In The Crystal World, Ballard contrasts the drastic disfiguration of the human body wrought by leprosy – especially in Suzanne – with the fantastic body transformations caused by the Hubble Effect, which is explained in significant detail. The Hubble Effect crystallises everything with which it comes into contact. It permeates all organic matter, suspending it in a timeless state between life and death. Although the crystallisation is not fatal per se, it can only be counteracted through swift, continuous movement or the presence of precious gems, which quickly lose their lustre and their effectiveness, but reverse the crystallization process without causing tissue damage. Body transformations in the novel include the arm of Louise’s drowned cameraman Matthieu, Radek’s entire body, Sanders’ own arm, scores of native villagers and one of Thorensen’s thugs.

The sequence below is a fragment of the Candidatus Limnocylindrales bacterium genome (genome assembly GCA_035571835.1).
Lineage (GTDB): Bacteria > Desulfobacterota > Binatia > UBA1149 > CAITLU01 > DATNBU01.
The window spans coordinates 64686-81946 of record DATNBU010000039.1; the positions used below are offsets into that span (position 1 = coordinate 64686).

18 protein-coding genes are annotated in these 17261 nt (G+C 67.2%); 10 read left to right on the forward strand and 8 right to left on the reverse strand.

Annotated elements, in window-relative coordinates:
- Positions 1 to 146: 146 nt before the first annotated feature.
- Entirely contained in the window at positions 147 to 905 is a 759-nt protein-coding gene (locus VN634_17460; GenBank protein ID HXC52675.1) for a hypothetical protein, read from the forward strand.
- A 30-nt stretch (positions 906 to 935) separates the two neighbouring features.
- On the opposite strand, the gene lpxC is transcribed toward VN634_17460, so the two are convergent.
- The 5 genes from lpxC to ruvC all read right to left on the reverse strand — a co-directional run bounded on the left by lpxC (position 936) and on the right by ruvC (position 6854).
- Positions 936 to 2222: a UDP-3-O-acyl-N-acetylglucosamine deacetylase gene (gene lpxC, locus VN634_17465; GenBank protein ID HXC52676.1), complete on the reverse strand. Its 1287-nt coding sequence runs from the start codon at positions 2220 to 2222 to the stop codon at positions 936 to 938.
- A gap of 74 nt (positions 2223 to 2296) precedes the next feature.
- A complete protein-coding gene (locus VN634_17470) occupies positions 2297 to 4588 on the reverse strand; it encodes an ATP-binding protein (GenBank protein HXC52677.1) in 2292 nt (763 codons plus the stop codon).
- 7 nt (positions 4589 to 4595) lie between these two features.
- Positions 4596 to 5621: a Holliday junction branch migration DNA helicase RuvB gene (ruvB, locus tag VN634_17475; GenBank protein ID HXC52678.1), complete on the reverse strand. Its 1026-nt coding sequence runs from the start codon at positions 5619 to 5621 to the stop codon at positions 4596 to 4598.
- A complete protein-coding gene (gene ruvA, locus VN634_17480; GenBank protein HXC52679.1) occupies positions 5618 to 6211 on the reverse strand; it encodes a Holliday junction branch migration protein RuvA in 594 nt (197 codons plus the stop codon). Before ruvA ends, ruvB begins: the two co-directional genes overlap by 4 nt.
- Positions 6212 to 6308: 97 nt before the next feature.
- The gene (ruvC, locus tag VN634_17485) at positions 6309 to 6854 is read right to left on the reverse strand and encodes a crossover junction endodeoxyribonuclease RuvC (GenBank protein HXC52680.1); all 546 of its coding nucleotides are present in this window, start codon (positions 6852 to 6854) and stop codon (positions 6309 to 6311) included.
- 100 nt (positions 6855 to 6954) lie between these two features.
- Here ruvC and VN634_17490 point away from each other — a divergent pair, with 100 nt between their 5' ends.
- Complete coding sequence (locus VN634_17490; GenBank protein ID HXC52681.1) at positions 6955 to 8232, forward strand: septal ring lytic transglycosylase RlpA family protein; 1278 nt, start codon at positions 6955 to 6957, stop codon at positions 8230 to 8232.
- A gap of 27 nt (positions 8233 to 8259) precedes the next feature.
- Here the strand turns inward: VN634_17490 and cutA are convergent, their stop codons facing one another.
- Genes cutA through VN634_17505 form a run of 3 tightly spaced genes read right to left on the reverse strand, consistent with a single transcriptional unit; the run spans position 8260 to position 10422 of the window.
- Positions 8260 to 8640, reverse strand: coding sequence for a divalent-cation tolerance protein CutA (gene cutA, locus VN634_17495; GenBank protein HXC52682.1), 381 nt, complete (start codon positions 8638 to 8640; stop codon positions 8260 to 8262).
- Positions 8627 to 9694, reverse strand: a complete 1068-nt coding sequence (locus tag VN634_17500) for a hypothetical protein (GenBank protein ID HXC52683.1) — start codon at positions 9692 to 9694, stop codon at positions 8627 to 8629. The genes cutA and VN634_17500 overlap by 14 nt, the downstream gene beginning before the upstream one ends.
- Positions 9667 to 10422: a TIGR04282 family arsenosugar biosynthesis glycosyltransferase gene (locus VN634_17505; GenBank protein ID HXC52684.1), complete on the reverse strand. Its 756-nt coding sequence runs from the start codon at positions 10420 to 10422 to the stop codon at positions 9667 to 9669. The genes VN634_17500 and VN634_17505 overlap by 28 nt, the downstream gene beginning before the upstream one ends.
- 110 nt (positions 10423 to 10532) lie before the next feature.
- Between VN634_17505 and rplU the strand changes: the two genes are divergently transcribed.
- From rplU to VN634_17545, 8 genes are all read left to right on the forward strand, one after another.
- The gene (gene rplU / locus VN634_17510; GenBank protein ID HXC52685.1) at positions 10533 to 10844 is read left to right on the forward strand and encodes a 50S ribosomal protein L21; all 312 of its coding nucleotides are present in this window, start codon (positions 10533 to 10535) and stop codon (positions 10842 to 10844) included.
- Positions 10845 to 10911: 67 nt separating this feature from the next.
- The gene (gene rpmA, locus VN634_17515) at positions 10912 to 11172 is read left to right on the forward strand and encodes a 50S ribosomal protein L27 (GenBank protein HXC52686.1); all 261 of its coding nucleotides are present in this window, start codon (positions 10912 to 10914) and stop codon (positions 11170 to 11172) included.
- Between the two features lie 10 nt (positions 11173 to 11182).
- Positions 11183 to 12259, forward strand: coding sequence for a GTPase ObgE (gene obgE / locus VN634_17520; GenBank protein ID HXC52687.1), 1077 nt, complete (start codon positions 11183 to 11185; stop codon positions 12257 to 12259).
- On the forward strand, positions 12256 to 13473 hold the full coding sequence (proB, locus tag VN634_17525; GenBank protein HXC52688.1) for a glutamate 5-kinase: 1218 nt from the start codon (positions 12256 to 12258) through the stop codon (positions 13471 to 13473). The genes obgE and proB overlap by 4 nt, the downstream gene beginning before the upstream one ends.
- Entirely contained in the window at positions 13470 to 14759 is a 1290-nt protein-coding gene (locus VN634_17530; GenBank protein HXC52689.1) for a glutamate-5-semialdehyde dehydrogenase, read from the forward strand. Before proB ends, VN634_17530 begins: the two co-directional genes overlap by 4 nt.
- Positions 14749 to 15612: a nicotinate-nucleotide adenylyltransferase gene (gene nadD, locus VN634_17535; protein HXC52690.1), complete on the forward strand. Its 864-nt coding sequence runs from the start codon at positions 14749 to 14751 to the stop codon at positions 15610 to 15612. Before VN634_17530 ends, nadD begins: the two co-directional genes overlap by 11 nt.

The Crystal World uses the phenomenon of crystallisation to problematize death. By essentially freezing the body down to the cellular level, crystallisation puts all body functions on hold, thereby also impeding the ravages of disease. For Serena Ventress and Suzanne Clair as well as the native lepers, the prospect of crystallisation offers an alternative to disease and death. The novel implicitly poses the question whether it is more desirable to be petrified eternally or to live out one’s life until death.
At the time The Crystal World (1966) was published, J.G. Ballard was one of the most outspoken authors associated with the New Wave movement in British science fiction. In magazine publications he argued fervently that science fiction needed a fresh influx of ideas and that the genre should abandon what he saw as the hackneyed conventions of mainstream science fiction, such as aliens and space travel. He called for an avantgardist approach to the genre in which writers examine the inner life of their characters and the psychological landscape of their stories.